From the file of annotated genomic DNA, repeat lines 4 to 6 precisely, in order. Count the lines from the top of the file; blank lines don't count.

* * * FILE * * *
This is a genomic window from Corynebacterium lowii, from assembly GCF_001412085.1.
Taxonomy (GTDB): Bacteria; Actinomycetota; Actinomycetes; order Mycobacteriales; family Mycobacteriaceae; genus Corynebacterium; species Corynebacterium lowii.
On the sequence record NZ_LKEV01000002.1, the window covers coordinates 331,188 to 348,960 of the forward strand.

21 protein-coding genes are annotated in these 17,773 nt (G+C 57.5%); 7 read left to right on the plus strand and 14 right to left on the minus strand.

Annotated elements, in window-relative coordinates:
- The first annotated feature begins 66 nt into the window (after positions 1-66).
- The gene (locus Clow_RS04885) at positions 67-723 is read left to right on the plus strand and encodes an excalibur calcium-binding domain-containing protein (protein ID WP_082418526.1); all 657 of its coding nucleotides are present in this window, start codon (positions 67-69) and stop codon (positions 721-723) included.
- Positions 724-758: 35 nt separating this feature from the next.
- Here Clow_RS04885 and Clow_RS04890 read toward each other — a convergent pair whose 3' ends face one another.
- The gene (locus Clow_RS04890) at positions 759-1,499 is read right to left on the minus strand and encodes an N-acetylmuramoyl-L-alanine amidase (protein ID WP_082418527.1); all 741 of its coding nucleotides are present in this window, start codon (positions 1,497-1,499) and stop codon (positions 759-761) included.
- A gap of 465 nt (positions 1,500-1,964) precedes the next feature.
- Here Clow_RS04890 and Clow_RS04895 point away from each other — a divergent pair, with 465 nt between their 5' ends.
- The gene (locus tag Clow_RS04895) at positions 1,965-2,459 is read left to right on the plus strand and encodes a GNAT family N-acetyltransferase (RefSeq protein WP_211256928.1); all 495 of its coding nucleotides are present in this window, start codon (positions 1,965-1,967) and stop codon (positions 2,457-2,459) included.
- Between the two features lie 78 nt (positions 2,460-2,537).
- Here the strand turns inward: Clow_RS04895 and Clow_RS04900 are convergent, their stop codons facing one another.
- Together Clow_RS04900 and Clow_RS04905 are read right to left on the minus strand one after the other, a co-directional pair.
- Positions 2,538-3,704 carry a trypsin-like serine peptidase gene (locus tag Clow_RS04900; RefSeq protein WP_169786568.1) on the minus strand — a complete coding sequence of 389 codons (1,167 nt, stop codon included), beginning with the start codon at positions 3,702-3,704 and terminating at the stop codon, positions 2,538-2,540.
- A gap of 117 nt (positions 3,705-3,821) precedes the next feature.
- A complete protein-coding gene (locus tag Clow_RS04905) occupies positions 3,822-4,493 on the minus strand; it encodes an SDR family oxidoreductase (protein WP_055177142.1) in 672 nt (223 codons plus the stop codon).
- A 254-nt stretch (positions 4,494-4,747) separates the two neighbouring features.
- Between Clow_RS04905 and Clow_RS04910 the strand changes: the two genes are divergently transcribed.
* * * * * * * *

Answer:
21 protein-coding genes are annotated in these 17,773 nt (G+C 57.5%); 7 read left to right on the plus strand and 14 right to left on the minus strand.

Annotated elements, in window-relative coordinates:
- The first annotated feature begins 66 nt into the window (after positions 1-66).